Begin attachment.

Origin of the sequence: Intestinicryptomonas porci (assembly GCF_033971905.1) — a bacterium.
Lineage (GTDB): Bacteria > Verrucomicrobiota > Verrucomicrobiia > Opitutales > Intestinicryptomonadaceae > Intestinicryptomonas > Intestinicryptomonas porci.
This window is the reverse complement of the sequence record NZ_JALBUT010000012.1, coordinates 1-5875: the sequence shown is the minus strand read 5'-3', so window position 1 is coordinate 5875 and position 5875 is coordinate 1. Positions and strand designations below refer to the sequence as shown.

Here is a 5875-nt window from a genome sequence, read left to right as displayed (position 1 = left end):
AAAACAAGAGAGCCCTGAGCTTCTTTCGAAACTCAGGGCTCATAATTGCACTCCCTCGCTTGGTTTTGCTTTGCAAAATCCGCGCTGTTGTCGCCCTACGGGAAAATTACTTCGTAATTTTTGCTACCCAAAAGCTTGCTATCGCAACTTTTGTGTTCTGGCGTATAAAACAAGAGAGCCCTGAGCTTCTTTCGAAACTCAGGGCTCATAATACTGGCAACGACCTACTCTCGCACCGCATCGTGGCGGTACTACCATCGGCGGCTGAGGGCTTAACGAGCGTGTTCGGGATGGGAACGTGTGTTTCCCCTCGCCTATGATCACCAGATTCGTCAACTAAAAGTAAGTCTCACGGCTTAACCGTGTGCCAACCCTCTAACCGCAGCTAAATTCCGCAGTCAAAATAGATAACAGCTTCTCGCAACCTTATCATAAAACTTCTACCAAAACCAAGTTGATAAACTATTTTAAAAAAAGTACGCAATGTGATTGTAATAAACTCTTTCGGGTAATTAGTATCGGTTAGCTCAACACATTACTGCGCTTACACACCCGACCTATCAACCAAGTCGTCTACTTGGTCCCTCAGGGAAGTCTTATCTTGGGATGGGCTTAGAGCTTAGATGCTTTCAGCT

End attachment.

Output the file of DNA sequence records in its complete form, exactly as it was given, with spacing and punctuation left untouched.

Origin of the sequence: Intestinicryptomonas porci (assembly GCF_033971905.1) — a bacterium.
Lineage (GTDB): Bacteria > Verrucomicrobiota > Verrucomicrobiia > Opitutales > Intestinicryptomonadaceae > Intestinicryptomonas > Intestinicryptomonas porci.
This window is the reverse complement of the sequence record NZ_JALBUT010000012.1, coordinates 1-5875: the sequence shown is the minus strand read 5'-3', so window position 1 is coordinate 5875 and position 5875 is coordinate 1. Positions and strand designations below refer to the sequence as shown.

Here is a 5875-nt window from a genome sequence, read left to right as displayed (position 1 = left end):
AAAACAAGAGAGCCCTGAGCTTCTTTCGAAACTCAGGGCTCATAATTGCACTCCCTCGCTTGGTTTTGCTTTGCAAAATCCGCGCTGTTGTCGCCCTACGGGAAAATTACTTCGTAATTTTTGCTACCCAAAAGCTTGCTATCGCAACTTTTGTGTTCTGGCGTATAAAACAAGAGAGCCCTGAGCTTCTTTCGAAACTCAGGGCTCATAATACTGGCAACGACCTACTCTCGCACCGCATCGTGGCGGTACTACCATCGGCGGCTGAGGGCTTAACGAGCGTGTTCGGGATGGGAACGTGTGTTTCCCCTCGCCTATGATCACCAGATTCGTCAACTAAAAGTAAGTCTCACGGCTTAACCGTGTGCCAACCCTCTAACCGCAGCTAAATTCCGCAGTCAAAATAGATAACAGCTTCTCGCAACCTTATCATAAAACTTCTACCAAAACCAAGTTGATAAACTATTTTAAAAAAAGTACGCAATGTGATTGTAATAAACTCTTTCGGGTAATTAGTATCGGTTAGCTCAACACATTACTGCGCTTACACACCCGACCTATCAACCAAGTCGTCTACTTGGTCCCTCAGGGAAGTCTTATCTTGGGATGGGCTTAGAGCTTAGATGCTTTCAGCT